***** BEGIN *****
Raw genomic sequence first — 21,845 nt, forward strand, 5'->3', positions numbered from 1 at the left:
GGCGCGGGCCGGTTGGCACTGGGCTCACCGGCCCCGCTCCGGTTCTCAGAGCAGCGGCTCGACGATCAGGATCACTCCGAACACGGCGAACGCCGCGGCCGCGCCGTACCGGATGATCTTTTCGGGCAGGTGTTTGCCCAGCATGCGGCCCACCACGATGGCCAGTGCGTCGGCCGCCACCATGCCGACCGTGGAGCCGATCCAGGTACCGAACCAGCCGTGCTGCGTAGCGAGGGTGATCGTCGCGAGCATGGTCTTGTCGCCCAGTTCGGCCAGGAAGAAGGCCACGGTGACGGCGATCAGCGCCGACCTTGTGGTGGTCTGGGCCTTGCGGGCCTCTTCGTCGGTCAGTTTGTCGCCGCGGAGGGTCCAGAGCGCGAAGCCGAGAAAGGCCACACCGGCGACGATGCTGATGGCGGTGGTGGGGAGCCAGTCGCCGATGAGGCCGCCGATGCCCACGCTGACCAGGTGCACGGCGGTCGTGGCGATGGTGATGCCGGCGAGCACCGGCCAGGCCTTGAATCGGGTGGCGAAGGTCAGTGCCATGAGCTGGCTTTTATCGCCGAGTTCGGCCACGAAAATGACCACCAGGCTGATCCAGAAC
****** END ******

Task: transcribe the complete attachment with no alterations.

Raw genomic sequence first — 21,845 nt, forward strand, 5'->3', positions numbered from 1 at the left:
GGCGCGGGCCGGTTGGCACTGGGCTCACCGGCCCCGCTCCGGTTCTCAGAGCAGCGGCTCGACGATCAGGATCACTCCGAACACGGCGAACGCCGCGGCCGCGCCGTACCGGATGATCTTTTCGGGCAGGTGTTTGCCCAGCATGCGGCCCACCACGATGGCCAGTGCGTCGGCCGCCACCATGCCGACCGTGGAGCCGATCCAGGTACCGAACCAGCCGTGCTGCGTAGCGAGGGTGATCGTCGCGAGCATGGTCTTGTCGCCCAGTTCGGCCAGGAAGAAGGCCACGGTGACGGCGATCAGCGCCGACCTTGTGGTGGTCTGGGCCTTGCGGGCCTCTTCGTCGGTCAGTTTGTCGCCGCGGAGGGTCCAGAGCGCGAAGCCGAGAAAGGCCACACCGGCGACGATGCTGATGGCGGTGGTGGGGAGCCAGTCGCCGATGAGGCCGCCGATGCCCACGCTGACCAGGTGCACGGCGGTCGTGGCGATGGTGATGCCGGCGAGCACCGGCCAGGCCTTGAATCGGGTGGCGAAGGTCAGTGCCATGAGCTGGCTTTTATCGCCGAGTTCGGCCACGAAAATGACCACCAGGCTGATCCAGAAC